In hard times, try harder

2008-12-11 00:00

As talk of global recession sends many companies on a cost-cutting mission, I am reminded of a remarkable story from the annals of European history. In 1815, the British army under Wellington faced the might of Napoleon’s forces at Waterloo.

Most investors in London, on fearing a French victory, panicked, with many selling into a weakened market. One person, Nathan Rothschild, head of the Rothschild banking family in London, spotted an opportunity. He was the first person in the city to learn of Wellington’s victory, thanks mainly to a private intelligence system that he had established. Rothschild sold his investments, knowing that most other investors would interpret his move as a signal of Wellington’s defeat, and also sell. As the London market collapsed, Rothschild started to buy. When Wellington’s victory became public knowledge, the market skyrocketed. Rothschild’s shrewdness made him a profit of one million pounds, a formidable sum in 1815. He coined the now famous phrase that the time to buy is when blood is running in the streets.

This story is inspirational for those companies wanting to remain competitive during times of economic difficulty. Yet as the first signs of recession appear, many companies take fright, and start to cut back, instead of investing in customer service.

The following six tactics will assist firms to weather any economic downturn, from a customer service perspective.

• Don’t cut service at the front line. Make sure that service is consistently spectacular wherever your company touches your customer, or customer organisation.

Empower your front line people to make decisions that will encourage customers to do business with you. Invest in suitable training programmes to keep your staff sharp, motivated and focused on serving their customers well.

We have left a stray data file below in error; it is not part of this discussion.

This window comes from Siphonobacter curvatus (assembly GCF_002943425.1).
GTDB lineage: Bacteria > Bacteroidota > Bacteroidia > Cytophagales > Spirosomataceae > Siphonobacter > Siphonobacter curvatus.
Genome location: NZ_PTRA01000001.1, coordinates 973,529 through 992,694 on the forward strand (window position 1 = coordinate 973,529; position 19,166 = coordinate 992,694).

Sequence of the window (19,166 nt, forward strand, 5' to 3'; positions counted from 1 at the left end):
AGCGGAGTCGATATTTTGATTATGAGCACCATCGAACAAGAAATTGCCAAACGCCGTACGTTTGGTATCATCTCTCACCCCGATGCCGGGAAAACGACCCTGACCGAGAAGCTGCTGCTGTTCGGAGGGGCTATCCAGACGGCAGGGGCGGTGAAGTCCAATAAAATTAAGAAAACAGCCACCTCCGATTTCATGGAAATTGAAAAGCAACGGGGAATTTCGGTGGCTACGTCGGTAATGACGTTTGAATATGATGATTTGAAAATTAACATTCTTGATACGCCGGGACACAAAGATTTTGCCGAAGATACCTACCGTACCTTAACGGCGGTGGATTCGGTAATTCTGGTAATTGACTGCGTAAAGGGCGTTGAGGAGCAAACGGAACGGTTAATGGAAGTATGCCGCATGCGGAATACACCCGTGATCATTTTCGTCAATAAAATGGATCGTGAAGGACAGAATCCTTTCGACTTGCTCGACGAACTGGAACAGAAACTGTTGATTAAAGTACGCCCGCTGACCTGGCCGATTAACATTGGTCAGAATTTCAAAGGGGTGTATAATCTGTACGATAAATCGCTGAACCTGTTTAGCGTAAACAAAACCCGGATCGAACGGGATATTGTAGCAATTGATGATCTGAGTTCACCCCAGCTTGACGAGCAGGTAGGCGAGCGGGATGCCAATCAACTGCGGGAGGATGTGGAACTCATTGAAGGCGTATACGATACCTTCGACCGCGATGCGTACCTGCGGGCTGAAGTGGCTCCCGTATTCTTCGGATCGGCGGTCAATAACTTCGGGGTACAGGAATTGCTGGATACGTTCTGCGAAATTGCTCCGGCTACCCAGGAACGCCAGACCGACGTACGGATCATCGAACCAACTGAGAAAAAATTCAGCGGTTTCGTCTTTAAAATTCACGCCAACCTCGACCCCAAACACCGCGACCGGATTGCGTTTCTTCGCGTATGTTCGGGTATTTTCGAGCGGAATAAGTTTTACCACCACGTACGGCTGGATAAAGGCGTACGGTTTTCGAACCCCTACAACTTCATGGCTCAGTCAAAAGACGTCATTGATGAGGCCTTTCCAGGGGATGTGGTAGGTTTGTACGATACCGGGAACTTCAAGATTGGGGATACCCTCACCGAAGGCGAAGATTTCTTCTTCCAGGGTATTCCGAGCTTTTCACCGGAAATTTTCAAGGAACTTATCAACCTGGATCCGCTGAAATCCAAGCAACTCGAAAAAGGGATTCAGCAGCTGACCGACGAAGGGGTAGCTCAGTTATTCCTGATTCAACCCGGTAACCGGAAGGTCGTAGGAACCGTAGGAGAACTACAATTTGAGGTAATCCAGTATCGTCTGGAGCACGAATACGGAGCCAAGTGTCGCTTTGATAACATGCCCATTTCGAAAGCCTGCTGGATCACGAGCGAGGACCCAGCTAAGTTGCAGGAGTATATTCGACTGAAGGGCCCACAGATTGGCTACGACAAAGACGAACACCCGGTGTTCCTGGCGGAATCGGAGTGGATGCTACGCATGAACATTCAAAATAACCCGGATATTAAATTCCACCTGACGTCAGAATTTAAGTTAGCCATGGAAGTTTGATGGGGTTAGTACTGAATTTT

• Bring your suppliers into the picture. They can be an incredible source of ideas. The knowledge, skills and expertise that suppliers have in their industries can be a useful input to your service output.

• Become embedded with your customer. During a downturn, customers need to be understood at a deeper level. Companies in the business-to-business sector can use the adverse conditions to improve their understanding of customers’ businesses with the view to identifying and exploiting value-adding opportunities. Companies selling to the consumer need to reassess consumption patterns and adapt their service to encourage customer spending.

• Re-evaluate your systems. Take the opportunity to examine all your systems — sales, production, operational, warehousing, delivery, administrative, financial, etc. Chances are that there is one or more blockage preventing your organisation from giving impressive and spectacular service. Look to improve the status quo.

• Ensure a first-class complaint handling system. At the best of times, employees don’t like dealing with complaints, even though they know that complaints provide the company with feedback about how it is performing. During times of economic difficulties, complaints enable a company to sharpen its skills when purchasing consolidation may well be taking place in its industry.

• Invest in employee behaviour. The manner in which employees deal with customers is even more important during an economic downturn. Sam Walton, founder of Wal-Mart, the world’s largest company, once said: “There is only one boss. The customer. And he can fire everybody in the company from the chairman on down, by spending his money somewhere else.” The secret to customer service during a downturn is to prove to the customer that al-though times are difficult, you are willing and able to help him or her cope. Adding value in a business-to-business setting, or to the end consumer, is a worthwhile investment, the dividends from which will be payable when the good times return.

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